Exports are driven not just by supply and demand, but by relationships and communications, according to Rodney Weinzierl, executive director of Illinois Corn. The U.S. Grains Council (USGC) recognized Weinzierl for 30 years of service during its 58th Annual Membership Meeting in Denver, Colorado.
Weinzierl has worked with the Council throughout his tenure with the Illinois Corn Marketing Board and the Illinois Corn Growers Association. During that time, Weinzierl has always believed in the importance of relationships to ultimately make short-term sales and establish long-term customers, likening it to purchasing a car from a dealership one has purchased from before.
“It seems like the buyer of our products is much more interested in the relationship of who they are buying from versus more of a contractual, legal relationship between a buyer and seller,” Weinzierl said. “Our customers seem to be just as interested in relationships as they are with price, which may be a little surprising unless you have had a chance to interact with buyers over the years – whether in the United States or in their home country.”
Facilitating those interactions is part of the value the Council provides to organizations like Illinois Corn, bringing trade teams into the state and offering opportunities for farmers and corn organization staff to travel to meet customers in their home countries. These exchanges lead all parties to better understand cultural, economic and other factors that shape market interactions.
“For being a farm kid in central Illinois, I did not think the world was near as big as it is,” Weinzierl said. “Working for Illinois Corn and partnering with the Council has really expanded my view, and that is what I have tried to pass onto others – just how big the world is and the opportunities we have even though we are a thousand miles from any coast.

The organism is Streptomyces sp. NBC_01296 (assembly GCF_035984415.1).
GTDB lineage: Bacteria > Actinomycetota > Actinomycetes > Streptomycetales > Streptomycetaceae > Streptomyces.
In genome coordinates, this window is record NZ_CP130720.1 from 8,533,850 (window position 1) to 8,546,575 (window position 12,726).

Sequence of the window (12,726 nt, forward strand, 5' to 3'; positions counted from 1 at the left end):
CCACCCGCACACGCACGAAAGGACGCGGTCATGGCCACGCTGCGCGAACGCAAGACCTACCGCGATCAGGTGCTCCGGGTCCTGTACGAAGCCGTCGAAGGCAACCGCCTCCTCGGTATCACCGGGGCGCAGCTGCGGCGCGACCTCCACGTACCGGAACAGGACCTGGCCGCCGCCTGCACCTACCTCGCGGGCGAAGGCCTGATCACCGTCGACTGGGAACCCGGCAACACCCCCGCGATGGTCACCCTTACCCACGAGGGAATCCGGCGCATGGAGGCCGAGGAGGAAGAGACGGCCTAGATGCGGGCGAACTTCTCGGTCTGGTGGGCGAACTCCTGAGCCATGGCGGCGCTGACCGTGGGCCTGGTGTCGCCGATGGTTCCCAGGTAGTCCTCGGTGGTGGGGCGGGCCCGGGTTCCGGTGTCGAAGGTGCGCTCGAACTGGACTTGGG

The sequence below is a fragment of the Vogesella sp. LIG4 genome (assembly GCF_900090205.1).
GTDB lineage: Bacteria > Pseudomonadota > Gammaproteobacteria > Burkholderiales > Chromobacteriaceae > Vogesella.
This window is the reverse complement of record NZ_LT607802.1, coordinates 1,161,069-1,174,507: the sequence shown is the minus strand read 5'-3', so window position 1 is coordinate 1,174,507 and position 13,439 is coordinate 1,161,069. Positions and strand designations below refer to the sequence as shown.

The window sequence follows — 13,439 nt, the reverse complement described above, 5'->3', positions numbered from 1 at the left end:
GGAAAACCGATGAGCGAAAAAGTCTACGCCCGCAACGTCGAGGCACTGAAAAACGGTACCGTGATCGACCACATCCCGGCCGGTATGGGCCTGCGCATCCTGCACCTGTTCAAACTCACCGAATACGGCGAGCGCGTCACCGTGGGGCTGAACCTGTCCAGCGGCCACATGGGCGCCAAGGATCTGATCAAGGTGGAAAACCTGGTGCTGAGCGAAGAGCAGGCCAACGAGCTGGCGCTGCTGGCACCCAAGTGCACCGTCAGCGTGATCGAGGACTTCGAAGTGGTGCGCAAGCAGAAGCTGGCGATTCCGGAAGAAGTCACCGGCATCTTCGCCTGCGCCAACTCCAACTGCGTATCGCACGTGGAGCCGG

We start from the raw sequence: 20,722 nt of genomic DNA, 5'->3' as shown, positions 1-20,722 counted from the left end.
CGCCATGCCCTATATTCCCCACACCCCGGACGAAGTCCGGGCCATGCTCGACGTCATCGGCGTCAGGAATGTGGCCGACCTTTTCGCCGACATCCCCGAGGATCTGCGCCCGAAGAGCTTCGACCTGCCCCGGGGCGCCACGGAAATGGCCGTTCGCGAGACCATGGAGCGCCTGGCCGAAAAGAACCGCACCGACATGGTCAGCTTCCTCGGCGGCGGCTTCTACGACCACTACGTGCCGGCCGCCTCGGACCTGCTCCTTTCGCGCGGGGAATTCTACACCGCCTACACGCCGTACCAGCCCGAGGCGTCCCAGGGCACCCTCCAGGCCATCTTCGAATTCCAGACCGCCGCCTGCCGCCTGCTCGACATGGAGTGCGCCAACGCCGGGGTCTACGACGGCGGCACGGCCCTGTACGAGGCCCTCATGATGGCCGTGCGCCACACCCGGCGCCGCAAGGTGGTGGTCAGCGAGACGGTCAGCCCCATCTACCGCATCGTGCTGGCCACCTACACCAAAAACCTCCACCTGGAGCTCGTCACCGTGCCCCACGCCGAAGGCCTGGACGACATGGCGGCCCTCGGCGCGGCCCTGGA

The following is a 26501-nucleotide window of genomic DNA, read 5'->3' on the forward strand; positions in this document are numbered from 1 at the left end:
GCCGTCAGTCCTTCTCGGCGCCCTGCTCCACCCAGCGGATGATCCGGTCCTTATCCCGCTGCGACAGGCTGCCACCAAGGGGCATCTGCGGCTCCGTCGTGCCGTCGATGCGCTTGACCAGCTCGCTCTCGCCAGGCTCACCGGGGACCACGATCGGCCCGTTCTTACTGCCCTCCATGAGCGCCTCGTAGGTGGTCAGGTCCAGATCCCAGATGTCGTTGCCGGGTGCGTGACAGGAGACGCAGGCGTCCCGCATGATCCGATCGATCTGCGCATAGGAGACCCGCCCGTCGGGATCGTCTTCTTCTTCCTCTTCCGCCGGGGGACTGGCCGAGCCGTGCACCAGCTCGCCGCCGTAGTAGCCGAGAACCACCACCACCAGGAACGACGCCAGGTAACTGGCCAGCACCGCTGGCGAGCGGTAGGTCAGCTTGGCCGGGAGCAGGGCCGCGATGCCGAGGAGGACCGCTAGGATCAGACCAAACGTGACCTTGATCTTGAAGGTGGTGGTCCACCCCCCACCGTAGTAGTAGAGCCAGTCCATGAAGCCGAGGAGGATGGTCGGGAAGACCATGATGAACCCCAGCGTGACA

“I would have dreamed about it, but I never would have had that experience had the Council not existed.”
In addition to relationship-building, Weinzierl has also noticed accessibility and speed of information transfer have shifted conversations between the Council, its membership, overseas grain buyers and end-users from simply reporting the numbers to providing more detailed explanations of growing conditions and quality in addition to long-term outlooks.
“Communications is so much more accessible to people, whether a mobile phone or e-mail or social media. It is more consistent and casual and almost an ongoing conversation instead of what it was like when I started,” Weinzierl said. “The ability to get close-to-real-time what’s happening allows partners to engage more quickly and from a much more educated standpoint versus a couple of decades ago.”
Thanks to the speed of the information flow and improvements in crop breeding and technology, customers can have a better understanding of quality available from different origins. Weinzierl said information like the Council’s corn quality reports helps buyers better understand the growing conditions that will drive quality each year and helps them frame the questions they should be asking.
“Customers can do a bit more shopping around now and predict a little bit more,” Weinzierl said. “We know more, and because their information is more readily available, there is more opportunity for our buyers to make a better, more informed purchases from wherever they happen to be buying from.”
During his time as a Council member, Weinzierl has also observed how the market for corn has stayed consistent while value-added markets – including for ethanol, dried distiller’s grains with solubles (DDGS) and other corn co-products – have realized some of their growth potential. He also pointed out the diversification in the number of countries buying these products and the role of trade agreements in making that trade happen.
“Trade agreements essentially are that founding platform of what makes them want to be a customer or what allows us the ease of being a supplier,” Weinzierl said. “So anything that will make that easier for them is better for them and better for us.”
About the U.S. Grains Council
The U.S. Grains Council develops export markets for U.S. barley, corn, sorghum and related products including distiller’s dried grains with solubles (DDGS) and ethanol. With full-time presence in 13 key markets and representatives in an additional 15 locations, the Council operates programs in more than 50 countries and the European Union. The Council believes exports are vital to global economic development and to U.S. agriculture’s profitability. Detailed information about the Council and its programs is online at www.grains.org.